Last week, I wrote about fitness apps , and the opportunities that two increasingly popular health activities- running and crossfit- present innovators and developers. That's the sexy part of the world of health, but it's not necessarily the most promising or the most potentially lucrative. Indeed, in the wake of the 2010 passage of the ACA (The Affordable Care Act), tech companies have rushed to address the much larger issues of health care cost and quality. While the market for a fitness tracker is largely niche and individual, the market for tech solutions that improve health outcomes is universal and often corporate. In the US health spending accounts for a whopping 17% of all spending, which makes the US health care market vastly larger than the markets in other developed nations. So, innovators are firing at a target that's not only big, but practically standing still.
One model that's developing is Digital Health startups. These are generally marketed as cost-cutting supplements and they're geared towards insurance companies and other businesses. One such example is Omada Health. Omada is changing health behavior and sparking interest from major companies such as Humana, Providence Health & Services, and Costco. Companies that work with it point to offerings such as its Prevent program, which seeks to promote healthy behaviors and eating patterns over a 16 week course. In a clinical study Omada found that the program caused an average of 4.7% weight loss after one year, 4.2% of which was maintained after two. Omada achieves such results, in part, by tying much of its own compensation to results. To date 20,000 people and 30 companies use its programs.
Sherpaa is another Digital Health startup that aims to add value to health plans in an attempt to reduce the enormous expense. Its pitch relies on the raw facts of health care. It notes that the average business pays between 10,000 and 15,000 per year on health insurance plans, and daily usage of health care is wildly inefficient. 70% of emergency room visits don't occur in true emergencies and 70% of doctor visits don't require a doctor. Companies like Sherpaa are dedicated to reducing these costs and inefficiencies. In addition to recommending high-deductible plans paired with pre-paid debit cards to cover some early costs, Sherpaa interacts with individual patients to reduce costs. If you're sick, you can call a Sherpaa doctor, describe your symptoms, and find out the best next course of action. In this way customers are being spared costly trips to the ER, or a Critical Care unit, for issues that are easily dealt with over the counter medicines or simple bed rest. This defrays overall costs.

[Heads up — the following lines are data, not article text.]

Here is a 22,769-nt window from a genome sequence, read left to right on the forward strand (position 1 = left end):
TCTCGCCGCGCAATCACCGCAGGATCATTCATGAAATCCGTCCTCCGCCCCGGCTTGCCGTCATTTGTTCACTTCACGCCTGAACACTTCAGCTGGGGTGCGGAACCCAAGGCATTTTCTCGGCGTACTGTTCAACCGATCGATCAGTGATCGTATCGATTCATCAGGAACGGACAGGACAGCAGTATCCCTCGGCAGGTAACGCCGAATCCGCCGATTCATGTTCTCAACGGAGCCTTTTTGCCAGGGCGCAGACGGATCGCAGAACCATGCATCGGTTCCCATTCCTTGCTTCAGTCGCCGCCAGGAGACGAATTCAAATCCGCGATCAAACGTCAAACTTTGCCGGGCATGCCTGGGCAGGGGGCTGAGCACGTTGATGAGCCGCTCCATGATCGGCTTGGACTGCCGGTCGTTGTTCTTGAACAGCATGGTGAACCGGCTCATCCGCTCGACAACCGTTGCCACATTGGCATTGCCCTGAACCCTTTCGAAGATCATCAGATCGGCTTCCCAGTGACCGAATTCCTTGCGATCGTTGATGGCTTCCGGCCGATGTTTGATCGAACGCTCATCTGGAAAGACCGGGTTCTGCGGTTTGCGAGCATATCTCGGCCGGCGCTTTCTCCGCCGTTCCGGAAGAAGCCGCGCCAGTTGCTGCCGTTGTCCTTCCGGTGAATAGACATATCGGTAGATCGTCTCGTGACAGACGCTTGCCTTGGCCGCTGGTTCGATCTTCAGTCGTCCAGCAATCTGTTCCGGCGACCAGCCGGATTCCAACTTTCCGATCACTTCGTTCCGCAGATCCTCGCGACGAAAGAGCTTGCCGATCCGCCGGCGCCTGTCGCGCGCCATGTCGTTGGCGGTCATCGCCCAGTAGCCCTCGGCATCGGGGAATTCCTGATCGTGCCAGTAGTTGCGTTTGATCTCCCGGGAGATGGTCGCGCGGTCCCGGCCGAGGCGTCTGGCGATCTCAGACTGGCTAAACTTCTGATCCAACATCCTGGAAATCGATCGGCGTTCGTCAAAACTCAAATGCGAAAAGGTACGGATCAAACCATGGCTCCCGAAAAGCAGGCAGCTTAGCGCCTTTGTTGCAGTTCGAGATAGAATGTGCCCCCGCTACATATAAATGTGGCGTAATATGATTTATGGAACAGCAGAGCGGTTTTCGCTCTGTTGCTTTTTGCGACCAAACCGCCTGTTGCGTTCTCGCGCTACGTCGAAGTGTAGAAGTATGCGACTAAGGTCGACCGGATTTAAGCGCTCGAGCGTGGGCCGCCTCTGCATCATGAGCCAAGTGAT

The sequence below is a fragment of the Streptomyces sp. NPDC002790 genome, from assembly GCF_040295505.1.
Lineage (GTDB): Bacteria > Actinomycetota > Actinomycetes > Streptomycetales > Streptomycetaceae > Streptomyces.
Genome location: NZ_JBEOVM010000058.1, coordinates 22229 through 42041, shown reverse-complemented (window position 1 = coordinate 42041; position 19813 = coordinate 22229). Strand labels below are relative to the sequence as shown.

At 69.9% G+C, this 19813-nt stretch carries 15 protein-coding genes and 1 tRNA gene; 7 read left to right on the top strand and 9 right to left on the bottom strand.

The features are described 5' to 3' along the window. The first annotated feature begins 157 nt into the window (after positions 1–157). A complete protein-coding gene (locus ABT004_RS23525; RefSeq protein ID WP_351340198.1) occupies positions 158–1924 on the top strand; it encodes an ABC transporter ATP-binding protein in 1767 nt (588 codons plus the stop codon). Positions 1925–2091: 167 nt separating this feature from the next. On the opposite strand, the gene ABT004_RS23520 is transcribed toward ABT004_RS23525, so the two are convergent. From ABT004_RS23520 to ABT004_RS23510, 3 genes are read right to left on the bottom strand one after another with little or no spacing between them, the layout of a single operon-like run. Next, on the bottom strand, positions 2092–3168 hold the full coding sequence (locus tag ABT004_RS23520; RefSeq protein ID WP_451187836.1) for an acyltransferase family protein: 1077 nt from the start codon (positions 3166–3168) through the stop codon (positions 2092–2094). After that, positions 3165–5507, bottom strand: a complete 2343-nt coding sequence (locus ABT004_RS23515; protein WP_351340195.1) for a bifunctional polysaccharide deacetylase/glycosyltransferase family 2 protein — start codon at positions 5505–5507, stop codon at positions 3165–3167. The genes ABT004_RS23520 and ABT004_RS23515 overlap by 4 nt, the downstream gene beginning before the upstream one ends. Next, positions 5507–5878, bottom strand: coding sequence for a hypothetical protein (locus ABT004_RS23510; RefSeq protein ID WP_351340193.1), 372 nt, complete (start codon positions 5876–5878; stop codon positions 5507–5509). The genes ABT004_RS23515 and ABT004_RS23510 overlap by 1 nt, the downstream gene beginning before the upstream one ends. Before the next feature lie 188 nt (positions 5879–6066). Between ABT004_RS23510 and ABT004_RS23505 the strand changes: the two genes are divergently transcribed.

Besides Digital Health Startups, the health care space is being disrupted by all sorts of different health apps. Two of the more popular offerings are iTriage Health and Apple Health. iTriage gives patients access to a huge medical database, which provides information on symptoms and treatments, and it also helps connect you to doctors. Apple Health assumes that the iPhone user is connected to a larger network of devices. It syncs and integrates with platforms like Jawbone or Withings Health Mate to track and sort vital stats (blood pressure, pulse, etc), record activity level and eating habits, and provide its users with a broad overview of wellness.
While Apple Health and iTriage are aimed pretty squarely at do it yourselfers, there are plenty of other apps geared towards improving both the patient and provider side of more structured health care services. General telehealth apps like AmWell and AskMd aim to improve health outcomes by more efficiently connecting providers and patients, managing specialist referrals, and saving both providers and patients time through things like e-waiting rooms and e-prescribing. 22otters allows for patient by patient customization, which helps streamline logistics. Health care providers can see when patients have completed certain tasks, taken medicines, etc, through a post-discharge follow-up system. Apps like Everseat give both physicians and patients an easier way to schedule appointments, and help connect providers and customers when cancellations occur.
As a recent techcrunch article notes, we are nowhere near the Uberization of the health care industry. Regulations limit the extent, and form, of innovation. All the same, the modest successes of initiatices like Omada Health, and apps like Apple Health, are encouraging, and developers and innovators looking to tackle new projects would do well to target America's largest industry.